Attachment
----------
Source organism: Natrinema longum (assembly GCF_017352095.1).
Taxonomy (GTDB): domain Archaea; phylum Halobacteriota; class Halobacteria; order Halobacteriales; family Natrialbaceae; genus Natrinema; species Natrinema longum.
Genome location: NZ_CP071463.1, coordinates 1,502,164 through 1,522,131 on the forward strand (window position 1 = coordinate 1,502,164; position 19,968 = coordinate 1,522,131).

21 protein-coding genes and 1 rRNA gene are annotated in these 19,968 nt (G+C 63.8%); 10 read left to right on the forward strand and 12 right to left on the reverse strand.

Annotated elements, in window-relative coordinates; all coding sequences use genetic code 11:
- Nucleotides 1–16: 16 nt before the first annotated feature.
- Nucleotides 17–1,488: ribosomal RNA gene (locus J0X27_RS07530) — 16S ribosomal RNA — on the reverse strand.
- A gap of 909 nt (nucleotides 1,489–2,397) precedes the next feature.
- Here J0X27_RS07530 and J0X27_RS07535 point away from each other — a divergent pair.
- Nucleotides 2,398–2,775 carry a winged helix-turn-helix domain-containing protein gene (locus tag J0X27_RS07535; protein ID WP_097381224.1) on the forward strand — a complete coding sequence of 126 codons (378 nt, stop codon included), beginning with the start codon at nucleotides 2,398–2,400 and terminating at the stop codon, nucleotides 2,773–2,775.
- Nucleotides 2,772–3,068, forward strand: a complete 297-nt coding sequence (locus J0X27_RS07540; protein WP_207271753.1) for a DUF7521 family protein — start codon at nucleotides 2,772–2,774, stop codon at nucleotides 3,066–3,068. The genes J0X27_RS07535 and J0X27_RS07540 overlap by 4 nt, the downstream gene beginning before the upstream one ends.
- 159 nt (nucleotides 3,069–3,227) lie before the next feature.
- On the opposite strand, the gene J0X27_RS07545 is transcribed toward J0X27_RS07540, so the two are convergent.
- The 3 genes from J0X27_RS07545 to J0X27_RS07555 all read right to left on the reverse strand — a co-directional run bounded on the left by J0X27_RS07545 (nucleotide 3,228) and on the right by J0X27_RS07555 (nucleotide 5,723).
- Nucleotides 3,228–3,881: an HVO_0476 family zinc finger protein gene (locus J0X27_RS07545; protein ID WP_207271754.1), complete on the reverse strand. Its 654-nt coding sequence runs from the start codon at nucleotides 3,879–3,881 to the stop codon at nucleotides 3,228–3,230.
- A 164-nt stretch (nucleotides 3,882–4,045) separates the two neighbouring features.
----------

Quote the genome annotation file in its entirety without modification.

Source organism: Natrinema longum (assembly GCF_017352095.1).
Taxonomy (GTDB): domain Archaea; phylum Halobacteriota; class Halobacteria; order Halobacteriales; family Natrialbaceae; genus Natrinema; species Natrinema longum.
Genome location: NZ_CP071463.1, coordinates 1,502,164 through 1,522,131 on the forward strand (window position 1 = coordinate 1,502,164; position 19,968 = coordinate 1,522,131).

21 protein-coding genes and 1 rRNA gene are annotated in these 19,968 nt (G+C 63.8%); 10 read left to right on the forward strand and 12 right to left on the reverse strand.

Annotated elements, in window-relative coordinates; all coding sequences use genetic code 11:
- Nucleotides 1–16: 16 nt before the first annotated feature.
- Nucleotides 17–1,488: ribosomal RNA gene (locus J0X27_RS07530) — 16S ribosomal RNA — on the reverse strand.
- A gap of 909 nt (nucleotides 1,489–2,397) precedes the next feature.
- Here J0X27_RS07530 and J0X27_RS07535 point away from each other — a divergent pair.
- Nucleotides 2,398–2,775 carry a winged helix-turn-helix domain-containing protein gene (locus tag J0X27_RS07535; protein ID WP_097381224.1) on the forward strand — a complete coding sequence of 126 codons (378 nt, stop codon included), beginning with the start codon at nucleotides 2,398–2,400 and terminating at the stop codon, nucleotides 2,773–2,775.
- Nucleotides 2,772–3,068, forward strand: a complete 297-nt coding sequence (locus J0X27_RS07540; protein WP_207271753.1) for a DUF7521 family protein — start codon at nucleotides 2,772–2,774, stop codon at nucleotides 3,066–3,068. The genes J0X27_RS07535 and J0X27_RS07540 overlap by 4 nt, the downstream gene beginning before the upstream one ends.
- 159 nt (nucleotides 3,069–3,227) lie before the next feature.
- On the opposite strand, the gene J0X27_RS07545 is transcribed toward J0X27_RS07540, so the two are convergent.
- The 3 genes from J0X27_RS07545 to J0X27_RS07555 all read right to left on the reverse strand — a co-directional run bounded on the left by J0X27_RS07545 (nucleotide 3,228) and on the right by J0X27_RS07555 (nucleotide 5,723).
- Nucleotides 3,228–3,881: an HVO_0476 family zinc finger protein gene (locus J0X27_RS07545; protein ID WP_207271754.1), complete on the reverse strand. Its 654-nt coding sequence runs from the start codon at nucleotides 3,879–3,881 to the stop codon at nucleotides 3,228–3,230.
- A 164-nt stretch (nucleotides 3,882–4,045) separates the two neighbouring features.